Therefore, the efficiency of the system is hardly influenced. Nevertheless, the system is very restricted and the previous setting of the system is mandatory, and agents are protected before their execution.

An example of the possible applications of this scheme is that of a competitive bidding. In this scenario, a client requests bids from several contractors to provide goods services. It is important that the bidding takes place simultaneously, so that none of the contractors can access the offer from the others, because this would give them an advantage over the others. The client can use several single-hop agents to collect the offers from the contractors. Each agent will be protected, using the Static Protection strategy, by other agents. This is possible since the client generates the set of agents, which is static and known a priori. We can also safely assume that a coalition of all contractors will not happen. In fact, no technological solution can prevent all contractors to reach an external agreement. Because each agent is protected by other agents running in the hosts of the competitors, and because the protected computing model ensures that it is neither possible to discover nor to alter the function that the agents perform and it is also impossible to impersonate the agents, we know that all agents will be able to safely collect the bids, guaranteeing the fairness of the process.

A different example is given by a monitoring system based on agents of a power plant control software. In this system, each agent controls a parameter and the fact that the value of this is in a specific range beyond which is risky. Evidently the number of agents in this system is deterministic but the global system requires a high level of security. Static mutual protection strategy fits in the requirements of this scenario.

3.2. Dynamic Mutual Protection

The Static Mutual Protection strategy can be successfully applied to different scenarios. However, there are many real-world scenarios where it is not possible to foresee the potential interactions between the agents due to the agents being generated by different parts, or it involves very dynamic multihop agents. In these cases, the Static Mutual Protection strategy is not suitable. The Dynamic Protection Strategy is able to execute arbitrary code sections on behalf of other agents in the society. As shown at the top of Figure 3, each agent includes a public part, an encrypted private part and a specific virtual machine similar to the one described in [18]. This virtual machine allows agents to execute on-the-fly code sections (corresponding to the private parts) received from other agents.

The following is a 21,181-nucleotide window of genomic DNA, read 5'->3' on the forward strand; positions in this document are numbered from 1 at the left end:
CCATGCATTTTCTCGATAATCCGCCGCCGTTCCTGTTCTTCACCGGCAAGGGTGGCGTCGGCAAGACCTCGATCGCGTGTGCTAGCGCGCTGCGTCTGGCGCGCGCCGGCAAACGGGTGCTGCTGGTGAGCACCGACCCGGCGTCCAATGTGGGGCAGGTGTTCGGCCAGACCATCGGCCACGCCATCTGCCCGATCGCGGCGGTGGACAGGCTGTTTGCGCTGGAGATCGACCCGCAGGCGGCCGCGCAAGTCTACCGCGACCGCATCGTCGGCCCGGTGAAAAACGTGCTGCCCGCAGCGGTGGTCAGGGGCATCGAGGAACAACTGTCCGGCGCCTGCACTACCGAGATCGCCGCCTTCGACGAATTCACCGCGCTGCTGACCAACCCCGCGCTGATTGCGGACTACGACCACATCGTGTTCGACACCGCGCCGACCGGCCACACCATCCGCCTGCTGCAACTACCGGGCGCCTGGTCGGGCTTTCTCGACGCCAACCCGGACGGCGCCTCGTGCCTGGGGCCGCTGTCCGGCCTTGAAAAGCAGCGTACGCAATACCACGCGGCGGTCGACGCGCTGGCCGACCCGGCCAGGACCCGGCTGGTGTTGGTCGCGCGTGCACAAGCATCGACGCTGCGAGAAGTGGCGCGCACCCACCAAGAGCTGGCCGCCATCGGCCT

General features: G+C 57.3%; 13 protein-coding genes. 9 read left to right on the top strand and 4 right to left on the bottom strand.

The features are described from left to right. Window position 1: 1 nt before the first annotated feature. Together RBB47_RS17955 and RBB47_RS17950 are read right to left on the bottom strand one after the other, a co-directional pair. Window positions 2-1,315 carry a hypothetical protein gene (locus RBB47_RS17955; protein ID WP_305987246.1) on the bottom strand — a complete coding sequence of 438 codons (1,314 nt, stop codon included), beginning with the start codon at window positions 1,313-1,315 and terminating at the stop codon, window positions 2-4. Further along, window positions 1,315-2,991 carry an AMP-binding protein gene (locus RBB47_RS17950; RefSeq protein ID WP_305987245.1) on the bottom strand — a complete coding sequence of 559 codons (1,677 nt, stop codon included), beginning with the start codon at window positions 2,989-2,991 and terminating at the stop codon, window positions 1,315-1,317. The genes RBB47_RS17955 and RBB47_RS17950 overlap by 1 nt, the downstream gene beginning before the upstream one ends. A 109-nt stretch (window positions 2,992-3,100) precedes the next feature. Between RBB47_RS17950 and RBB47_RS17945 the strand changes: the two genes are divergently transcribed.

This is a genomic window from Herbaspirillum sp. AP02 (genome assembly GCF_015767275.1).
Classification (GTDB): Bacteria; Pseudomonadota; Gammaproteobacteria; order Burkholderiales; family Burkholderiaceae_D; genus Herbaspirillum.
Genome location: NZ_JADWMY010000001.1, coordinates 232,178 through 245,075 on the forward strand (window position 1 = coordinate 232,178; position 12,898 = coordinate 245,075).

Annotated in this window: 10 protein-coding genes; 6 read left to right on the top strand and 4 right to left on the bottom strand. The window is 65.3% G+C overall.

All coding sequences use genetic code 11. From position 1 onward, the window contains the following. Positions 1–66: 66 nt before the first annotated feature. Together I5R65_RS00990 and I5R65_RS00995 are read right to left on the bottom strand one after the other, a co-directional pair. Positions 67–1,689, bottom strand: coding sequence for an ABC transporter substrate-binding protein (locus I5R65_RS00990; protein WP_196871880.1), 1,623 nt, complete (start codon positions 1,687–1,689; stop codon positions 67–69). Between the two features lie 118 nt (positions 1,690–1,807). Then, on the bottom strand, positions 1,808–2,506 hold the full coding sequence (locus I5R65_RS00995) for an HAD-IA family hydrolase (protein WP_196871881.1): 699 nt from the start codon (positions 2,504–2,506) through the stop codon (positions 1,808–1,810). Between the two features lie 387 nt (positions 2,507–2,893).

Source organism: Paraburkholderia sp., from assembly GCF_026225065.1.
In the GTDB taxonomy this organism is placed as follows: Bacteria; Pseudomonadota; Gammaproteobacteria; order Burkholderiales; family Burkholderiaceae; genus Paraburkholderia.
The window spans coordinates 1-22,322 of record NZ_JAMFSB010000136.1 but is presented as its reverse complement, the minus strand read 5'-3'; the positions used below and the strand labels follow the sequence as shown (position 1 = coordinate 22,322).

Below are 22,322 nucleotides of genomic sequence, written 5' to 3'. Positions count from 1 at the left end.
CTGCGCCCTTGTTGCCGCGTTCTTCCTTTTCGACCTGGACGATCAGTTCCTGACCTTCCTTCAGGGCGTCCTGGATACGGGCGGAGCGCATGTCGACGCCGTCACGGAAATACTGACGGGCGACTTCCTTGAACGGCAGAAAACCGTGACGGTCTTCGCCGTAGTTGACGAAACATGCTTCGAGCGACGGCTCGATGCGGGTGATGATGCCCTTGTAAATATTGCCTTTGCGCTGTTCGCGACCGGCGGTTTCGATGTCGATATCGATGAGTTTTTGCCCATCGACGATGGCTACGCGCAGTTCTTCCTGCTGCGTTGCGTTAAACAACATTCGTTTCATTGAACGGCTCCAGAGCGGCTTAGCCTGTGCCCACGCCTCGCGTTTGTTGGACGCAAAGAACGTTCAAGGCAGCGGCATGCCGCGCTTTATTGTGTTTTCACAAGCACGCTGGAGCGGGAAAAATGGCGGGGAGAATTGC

The Dynamic Protection Strategy process is illustrated in Figure 3. In the first exchange, ag1 acts as the protected agent, while ag2 acts as the protecting agent (secure coprocessor) for the first one. In the exchange, ag1 sends a private code section to the virtual machine of ag2. This virtual machine processes the private section and returns some results (results1). Subsequent exchanges illustrate ag3 acting as protecting agent for ag2 (in this case the protected agent), and finally ag1 protecting ag3. The scalability of this scheme is very good since only a few agents (one in most cases) are involved in the protection of any other agent.

4. Paper Contribution

The general aim of the work presented here is to allow the system developers to create secure agent-based systems, namely, a developer should be able to protect his MAS using the mutual static libraries producing an equivalent version of the system. Despite the fact that code distribution tasks imply the selection and protection of different parts iteratively it is not difficult, but it is tedious and certainly not efficient if it is performed manually. We consider the possibility of changing the security setting, studying results and deciding the most appropriate settings for our specific MAS to be useful points. For this reason, Secure Agent Generator tool is focused on automating the whole process increasing the efficiency.

Results of this contribution are fully integrated in the JADE platform providing solutions that allow the development and execution of securely multiagent systems based on the mutual static strategy. Figure 4 shows an overview of the protection process.